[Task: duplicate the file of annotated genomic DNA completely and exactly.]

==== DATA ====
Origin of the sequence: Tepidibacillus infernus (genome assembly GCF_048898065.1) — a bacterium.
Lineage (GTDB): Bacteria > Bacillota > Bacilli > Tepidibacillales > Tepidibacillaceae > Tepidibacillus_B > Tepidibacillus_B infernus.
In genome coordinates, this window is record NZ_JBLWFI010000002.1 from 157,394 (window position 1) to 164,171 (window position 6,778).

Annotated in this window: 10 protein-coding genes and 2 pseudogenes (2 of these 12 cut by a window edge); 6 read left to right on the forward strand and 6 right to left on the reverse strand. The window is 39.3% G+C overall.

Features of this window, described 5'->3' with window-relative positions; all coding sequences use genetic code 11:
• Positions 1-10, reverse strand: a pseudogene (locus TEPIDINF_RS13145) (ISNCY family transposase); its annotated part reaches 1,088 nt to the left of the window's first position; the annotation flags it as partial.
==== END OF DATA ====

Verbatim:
Origin of the sequence: Tepidibacillus infernus (genome assembly GCF_048898065.1) — a bacterium.
Lineage (GTDB): Bacteria > Bacillota > Bacilli > Tepidibacillales > Tepidibacillaceae > Tepidibacillus_B > Tepidibacillus_B infernus.
In genome coordinates, this window is record NZ_JBLWFI010000002.1 from 157,394 (window position 1) to 164,171 (window position 6,778).

Annotated in this window: 10 protein-coding genes and 2 pseudogenes (2 of these 12 cut by a window edge); 6 read left to right on the forward strand and 6 right to left on the reverse strand. The window is 39.3% G+C overall.

Features of this window, described 5'->3' with window-relative positions; all coding sequences use genetic code 11:
• Positions 1-10, reverse strand: a pseudogene (locus TEPIDINF_RS13145) (ISNCY family transposase); its annotated part reaches 1,088 nt to the left of the window's first position; the annotation flags it as partial.